Like all Alexa XT models, the camera shoots ArriRaw directly to on-board Codex XR mags, which we then offloaded through a Codex Vault system and transcoded using a custom Log-C gamma space into ProRes 4444 2.8K files. (Unlike other Alexa XT models, though, the Alexa XT B+W does not have internal ProRes or DNxHD recording options; it can only record to ArriRaw.) All post-production was done entirely in ProRes. Unfortunately we simply did not have the resources to work with ArriRaw on this project.
The footage was graded in DaVinci Resolve by our wonderful colorist Erik Choquette, who really only had to adjust contrast levels since the images were monochromatic. A significant amount of correction had to be done sometimes even within an individual shot, as we were shooting under spotty cloud coverage. Because of the sensitivity of the chip and the sheer volume of infrared light, the presence of direct sun versus cloud coverage resulted in pretty significant exposure shifts, far more extreme than if we were shooting normally.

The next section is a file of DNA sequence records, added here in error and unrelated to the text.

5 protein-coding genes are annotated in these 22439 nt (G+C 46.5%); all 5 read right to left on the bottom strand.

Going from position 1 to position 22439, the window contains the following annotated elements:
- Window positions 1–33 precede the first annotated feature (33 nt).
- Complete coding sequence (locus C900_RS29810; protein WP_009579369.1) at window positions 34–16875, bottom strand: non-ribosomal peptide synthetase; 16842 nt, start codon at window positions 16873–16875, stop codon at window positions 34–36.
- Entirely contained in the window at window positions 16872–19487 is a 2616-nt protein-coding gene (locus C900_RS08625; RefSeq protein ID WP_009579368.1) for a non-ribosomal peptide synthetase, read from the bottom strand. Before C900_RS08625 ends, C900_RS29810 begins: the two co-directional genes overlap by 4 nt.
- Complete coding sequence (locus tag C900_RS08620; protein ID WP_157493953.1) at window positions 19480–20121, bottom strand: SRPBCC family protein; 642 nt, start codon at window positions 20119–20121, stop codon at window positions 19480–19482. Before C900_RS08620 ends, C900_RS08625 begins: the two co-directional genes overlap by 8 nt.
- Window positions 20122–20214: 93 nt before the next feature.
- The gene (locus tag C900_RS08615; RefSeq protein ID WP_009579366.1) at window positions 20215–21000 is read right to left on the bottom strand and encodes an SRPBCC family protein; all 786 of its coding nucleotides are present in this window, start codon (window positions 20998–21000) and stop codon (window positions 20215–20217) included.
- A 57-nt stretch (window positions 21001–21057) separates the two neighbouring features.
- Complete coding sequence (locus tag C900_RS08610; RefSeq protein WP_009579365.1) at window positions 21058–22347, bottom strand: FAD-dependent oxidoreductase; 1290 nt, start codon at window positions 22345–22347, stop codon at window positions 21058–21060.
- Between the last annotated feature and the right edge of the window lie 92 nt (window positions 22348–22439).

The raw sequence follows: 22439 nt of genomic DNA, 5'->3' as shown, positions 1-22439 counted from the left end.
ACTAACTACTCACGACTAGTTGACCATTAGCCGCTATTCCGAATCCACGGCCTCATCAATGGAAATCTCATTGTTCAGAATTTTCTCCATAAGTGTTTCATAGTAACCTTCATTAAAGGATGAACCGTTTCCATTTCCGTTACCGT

All in all, it was a thrilling experience to put this incredible technology to the test, and every new visual curiosity sparked a little science lesson along the way as well -- trying to discern why the camera was reacting a certain way to some objects and another way to others, though there are still many textures and objects that we simply did not have the time to test on that day that I would love to shoot with this camera in the future. Overall, I think that infrared shooting provides a great opportunity to create some truly unique imagery, and while the technical and logistical limitations of the camera mean that you can’t shoot everything on it, I can certainly see it providing a very interesting and unique look to more stylized content such as commercials, music videos, or even a particularly pretentious dream sequence in a narrative film.
If you have any questions about the camera, the infrared technology, or anything that I neglected to cover, please don’t hesitate to chime in in the comments section or to reach out to me directly! My e-mail address can be found on my NFS profile page.